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 Post subject: ENB No 248 July 20 2008
PostPosted: Sat Jul 19, 2008 9:22 am 

Joined: Fri May 16, 2008 10:09 pm
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Location: Headcorn, Kent, England
Electronic News Bulletin No. 248 2008 July 20

Here is the latest round-up of news from the Society for Popular
Astronomy. The SPA is Britain's liveliest astronomical society, with
members all over the world. We accept subscription payments online
at our secure site and can take credit and debit cards. You can join
or renew via a secure server or just see how much we have to offer by

By Alastair McBeath, SPA Meteor Section Director

As some of you will be aware already, numerous problems with the
SPA website for most of this year have prevented any of the formerly
regular updates there being made since about February, including
those from the Meteor Section. Followers of the SPA's online Forum
will know that the Society has changed its webhost during the last
couple of weeks, and we hope we can put those difficulties behind us
quickly. The Recent Fireball Sightings page was fully updated for the
first time since January in early July, for instance, and we hope to
resume the normal routine updates of this page by August, as well as
the monthly meteor forecast pages. The transfer to the new host seems
to have gone fairly smoothly, but the e-mail addresses
were offline for a time during this switchover, so if you tried e-mailing
to one of those and had it returned to you, it should be possible to send
it through satisfactorily by this time.

Initial details from near Saint-Hilaire de Riez in Vendee, western
France suggested there may have been a further fireball sighting on
June 23-24 to tally with those received by the Section earlier from
Guernsey and Hampshire, reported last time. However, further
investigation now indicates the French report related to a fireball seen
to the southeast from Vendee, at around 23:30 UT on June 22-23
instead. Such an event would have been too far south to be spotted
from the UK, unfortunately.

There has been one fresh UK fireball observation reported since the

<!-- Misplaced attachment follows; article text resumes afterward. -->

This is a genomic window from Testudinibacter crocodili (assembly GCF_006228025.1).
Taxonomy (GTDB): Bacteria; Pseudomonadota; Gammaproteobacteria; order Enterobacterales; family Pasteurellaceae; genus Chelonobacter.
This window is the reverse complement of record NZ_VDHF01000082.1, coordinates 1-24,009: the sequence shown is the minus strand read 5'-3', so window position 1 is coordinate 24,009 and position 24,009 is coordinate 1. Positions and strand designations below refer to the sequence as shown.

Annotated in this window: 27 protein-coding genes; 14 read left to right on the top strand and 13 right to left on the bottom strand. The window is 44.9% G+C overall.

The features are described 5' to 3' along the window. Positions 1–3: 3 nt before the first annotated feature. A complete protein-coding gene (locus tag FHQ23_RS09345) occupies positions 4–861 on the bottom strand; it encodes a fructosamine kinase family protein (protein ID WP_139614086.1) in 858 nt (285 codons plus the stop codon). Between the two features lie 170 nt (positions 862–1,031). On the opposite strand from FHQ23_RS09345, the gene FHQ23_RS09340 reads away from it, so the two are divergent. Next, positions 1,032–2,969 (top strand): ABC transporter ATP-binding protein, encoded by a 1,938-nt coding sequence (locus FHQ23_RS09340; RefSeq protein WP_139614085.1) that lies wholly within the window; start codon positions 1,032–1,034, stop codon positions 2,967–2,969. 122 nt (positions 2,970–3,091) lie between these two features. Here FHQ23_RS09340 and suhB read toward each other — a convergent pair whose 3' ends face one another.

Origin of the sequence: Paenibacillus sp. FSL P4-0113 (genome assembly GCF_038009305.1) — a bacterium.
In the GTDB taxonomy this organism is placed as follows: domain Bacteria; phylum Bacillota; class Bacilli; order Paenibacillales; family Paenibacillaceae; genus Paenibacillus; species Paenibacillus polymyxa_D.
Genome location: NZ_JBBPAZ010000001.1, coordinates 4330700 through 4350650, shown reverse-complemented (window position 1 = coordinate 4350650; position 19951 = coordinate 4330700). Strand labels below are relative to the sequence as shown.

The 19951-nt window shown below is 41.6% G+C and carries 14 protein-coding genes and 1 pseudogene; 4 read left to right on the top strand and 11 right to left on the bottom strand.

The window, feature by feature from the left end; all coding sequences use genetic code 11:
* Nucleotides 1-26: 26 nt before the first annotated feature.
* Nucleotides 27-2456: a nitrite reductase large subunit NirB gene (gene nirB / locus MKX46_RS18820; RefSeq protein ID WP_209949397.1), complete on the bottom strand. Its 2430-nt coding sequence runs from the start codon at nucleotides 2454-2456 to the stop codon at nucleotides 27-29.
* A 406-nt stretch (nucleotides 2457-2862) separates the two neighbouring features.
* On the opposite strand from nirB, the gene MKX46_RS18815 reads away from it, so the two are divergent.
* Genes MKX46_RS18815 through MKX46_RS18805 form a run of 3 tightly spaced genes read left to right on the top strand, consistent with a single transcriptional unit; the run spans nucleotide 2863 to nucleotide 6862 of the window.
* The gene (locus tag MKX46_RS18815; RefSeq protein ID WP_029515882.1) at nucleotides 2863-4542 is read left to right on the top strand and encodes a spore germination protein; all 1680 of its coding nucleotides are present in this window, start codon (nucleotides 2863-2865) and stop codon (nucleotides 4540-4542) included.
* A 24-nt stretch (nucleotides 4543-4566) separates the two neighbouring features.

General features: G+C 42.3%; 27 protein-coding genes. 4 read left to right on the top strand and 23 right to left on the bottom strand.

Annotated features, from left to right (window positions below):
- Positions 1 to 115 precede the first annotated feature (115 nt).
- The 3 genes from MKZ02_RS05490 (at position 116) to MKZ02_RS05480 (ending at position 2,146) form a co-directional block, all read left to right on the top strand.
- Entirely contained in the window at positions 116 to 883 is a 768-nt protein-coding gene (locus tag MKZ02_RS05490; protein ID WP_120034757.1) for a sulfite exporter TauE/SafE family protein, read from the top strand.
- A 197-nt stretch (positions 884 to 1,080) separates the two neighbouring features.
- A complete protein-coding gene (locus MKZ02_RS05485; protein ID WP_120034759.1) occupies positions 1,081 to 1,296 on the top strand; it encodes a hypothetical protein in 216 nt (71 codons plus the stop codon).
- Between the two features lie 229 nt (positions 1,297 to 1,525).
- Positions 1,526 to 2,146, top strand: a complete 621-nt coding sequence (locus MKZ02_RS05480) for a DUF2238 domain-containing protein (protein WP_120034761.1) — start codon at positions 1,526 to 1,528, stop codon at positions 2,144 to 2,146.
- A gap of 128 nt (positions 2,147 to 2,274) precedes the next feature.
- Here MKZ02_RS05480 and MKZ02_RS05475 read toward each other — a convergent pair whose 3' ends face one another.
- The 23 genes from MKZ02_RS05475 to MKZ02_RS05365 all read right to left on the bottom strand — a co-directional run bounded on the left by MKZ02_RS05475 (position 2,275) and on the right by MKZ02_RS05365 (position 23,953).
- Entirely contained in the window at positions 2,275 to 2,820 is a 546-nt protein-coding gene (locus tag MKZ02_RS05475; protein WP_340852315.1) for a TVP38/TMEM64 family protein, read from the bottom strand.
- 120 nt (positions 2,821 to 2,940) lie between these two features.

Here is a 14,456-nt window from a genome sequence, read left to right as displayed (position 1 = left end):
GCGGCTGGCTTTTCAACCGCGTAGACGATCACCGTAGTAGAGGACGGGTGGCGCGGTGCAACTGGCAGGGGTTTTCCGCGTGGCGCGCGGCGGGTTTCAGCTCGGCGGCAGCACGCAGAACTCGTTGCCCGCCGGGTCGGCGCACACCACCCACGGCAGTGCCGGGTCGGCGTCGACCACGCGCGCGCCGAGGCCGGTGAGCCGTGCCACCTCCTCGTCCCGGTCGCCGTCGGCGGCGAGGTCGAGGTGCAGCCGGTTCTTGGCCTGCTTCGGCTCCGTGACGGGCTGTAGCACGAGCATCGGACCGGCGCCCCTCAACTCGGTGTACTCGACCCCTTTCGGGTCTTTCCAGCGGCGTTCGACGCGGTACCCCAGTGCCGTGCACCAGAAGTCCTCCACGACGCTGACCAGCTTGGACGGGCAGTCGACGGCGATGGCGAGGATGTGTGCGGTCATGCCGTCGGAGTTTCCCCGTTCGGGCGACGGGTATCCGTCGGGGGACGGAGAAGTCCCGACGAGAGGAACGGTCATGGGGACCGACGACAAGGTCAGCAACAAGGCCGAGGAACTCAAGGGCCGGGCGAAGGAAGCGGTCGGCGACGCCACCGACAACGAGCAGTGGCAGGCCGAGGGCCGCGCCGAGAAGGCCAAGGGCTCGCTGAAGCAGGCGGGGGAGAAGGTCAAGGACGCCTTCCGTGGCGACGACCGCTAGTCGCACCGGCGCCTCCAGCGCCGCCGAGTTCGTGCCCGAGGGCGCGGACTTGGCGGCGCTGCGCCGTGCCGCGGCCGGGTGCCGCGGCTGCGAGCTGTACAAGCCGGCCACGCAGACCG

last ENB however, seen from East Yorkshire at around 02:00 UT on
July 7-8, the object of at least magnitude -3. Fireball reports made from
Britain and nearby (a fireball is any meteor that reaches at least
magnitude -3, so of Jupiter's current brilliance or more) are always
welcomed by the Section. Details to send are outlined on the "Fireball
Observing" page of the SPA website, at: .

By Alastair McBeath, SPA Meteor Section Director

Hopefully, much of the following information, plus radiant charts for most
of the showers, will shortly be available on the newly-revamped SPA
website (if so, off the Meteor homepage at:
but just in case there remain problems in doing so, and to allow people
to plan ahead, the full August meteor notes for British observers follow.
For further information on the showers mentioned, including radiant
positions, see the Meteor Showers List page for the present year, also
available off the SPA Meteor homepage.

August's popularity for UK astronomers stems from it bringing the end
of the midsummer overnight twilight season. It is also "Perseid month",
as this normally strong major meteor shower peaks in mid August, well-
timed to take advantage of the school and college summer holidays.
This year, the best Perseid rates may elude British observers, and
there is a waxing gibbous Moon then too, but conditions overall are still
quite favourable for seeing what happens, and stronger than normal
Perseid activity is a possibility. Overnight observing in mid August can
be very pleasant, with sometimes quite warm temperatures, and plenty
of meteors to see in clear, darker skies. August's weather can be
fickle however, on the cusp between late summer and early autumn, so
it can be cold and occasionally frosty by Perseid-time, notably further
north in the UK.

Continuing its steady trickle of meteors for much of the year, the
Antihelion Source (ANT) has a roughly oval radiant region, about 30
degrees in RA (two hours) by 15 degrees in Dec, which lies roughly
opposite the Sun in the sky, hence its name. The actual ANT's radiant
centre is about 12 degrees east of this point. Such positions for this
area are provided in the Section's Meteor Showers List. During August,
the ANT centre moves steadily northwards through Aquarius and just
into Pisces, an area that is on-view for most of the night, culminating
around 01h UT. In general, one or two meteors per hour is a good level
of ANT activity according to the latest International Meteor Organization
(IMO) analyses, but ZHRs may be a little better, around 2-3, till mid
August. Observations to check on Antihelion meteors are
recommended whenever there is no Moon after mid-evening. Such
meteors are of medium speed.

The July-August boundary brings some of the stronger near-ecliptic
meteor showers during the year, as noted in ENB 246
( ). The strongest of these is the Delta Aquarids
(previously called the "Southern Delta Aquarids", and thus still
abbreviated as "SDA"), which peaked in late July. Declining activity
from them should continue till August 19, but observed rates from Britain
usually peter out some days before this official end-date, thanks to
weak activity from a southerly radiant. Even so, Perseid maximum